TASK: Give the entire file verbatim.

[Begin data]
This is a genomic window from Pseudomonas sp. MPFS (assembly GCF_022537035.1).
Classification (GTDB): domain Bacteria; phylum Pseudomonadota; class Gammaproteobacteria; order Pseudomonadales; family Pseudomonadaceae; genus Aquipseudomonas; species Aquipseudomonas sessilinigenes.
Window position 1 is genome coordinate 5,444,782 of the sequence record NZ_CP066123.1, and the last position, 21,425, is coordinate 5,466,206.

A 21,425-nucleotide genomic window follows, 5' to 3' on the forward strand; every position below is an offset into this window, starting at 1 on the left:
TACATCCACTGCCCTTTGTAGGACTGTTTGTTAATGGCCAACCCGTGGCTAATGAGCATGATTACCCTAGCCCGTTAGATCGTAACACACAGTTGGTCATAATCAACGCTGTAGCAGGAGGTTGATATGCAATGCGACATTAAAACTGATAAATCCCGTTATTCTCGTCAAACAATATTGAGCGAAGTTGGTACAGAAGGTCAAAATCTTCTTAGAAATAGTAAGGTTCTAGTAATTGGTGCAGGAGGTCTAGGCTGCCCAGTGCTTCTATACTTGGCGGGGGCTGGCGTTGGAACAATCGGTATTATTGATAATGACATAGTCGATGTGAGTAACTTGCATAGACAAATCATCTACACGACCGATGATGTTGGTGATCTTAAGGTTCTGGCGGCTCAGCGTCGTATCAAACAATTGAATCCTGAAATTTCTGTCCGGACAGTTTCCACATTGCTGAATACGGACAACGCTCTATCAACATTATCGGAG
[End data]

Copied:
This is a genomic window from Pseudomonas sp. MPFS (assembly GCF_022537035.1).
Classification (GTDB): domain Bacteria; phylum Pseudomonadota; class Gammaproteobacteria; order Pseudomonadales; family Pseudomonadaceae; genus Aquipseudomonas; species Aquipseudomonas sessilinigenes.
Window position 1 is genome coordinate 5,444,782 of the sequence record NZ_CP066123.1, and the last position, 21,425, is coordinate 5,466,206.

A 21,425-nucleotide genomic window follows, 5' to 3' on the forward strand; every position below is an offset into this window, starting at 1 on the left:
TACATCCACTGCCCTTTGTAGGACTGTTTGTTAATGGCCAACCCGTGGCTAATGAGCATGATTACCCTAGCCCGTTAGATCGTAACACACAGTTGGTCATAATCAACGCTGTAGCAGGAGGTTGATATGCAATGCGACATTAAAACTGATAAATCCCGTTATTCTCGTCAAACAATATTGAGCGAAGTTGGTACAGAAGGTCAAAATCTTCTTAGAAATAGTAAGGTTCTAGTAATTGGTGCAGGAGGTCTAGGCTGCCCAGTGCTTCTATACTTGGCGGGGGCTGGCGTTGGAACAATCGGTATTATTGATAATGACATAGTCGATGTGAGTAACTTGCATAGACAAATCATCTACACGACCGATGATGTTGGTGATCTTAAGGTTCTGGCGGCTCAGCGTCGTATCAAACAATTGAATCCTGAAATTTCTGTCCGGACAGTTTCCACATTGCTGAATACGGACAACGCTCTATCAACATTATCGGAG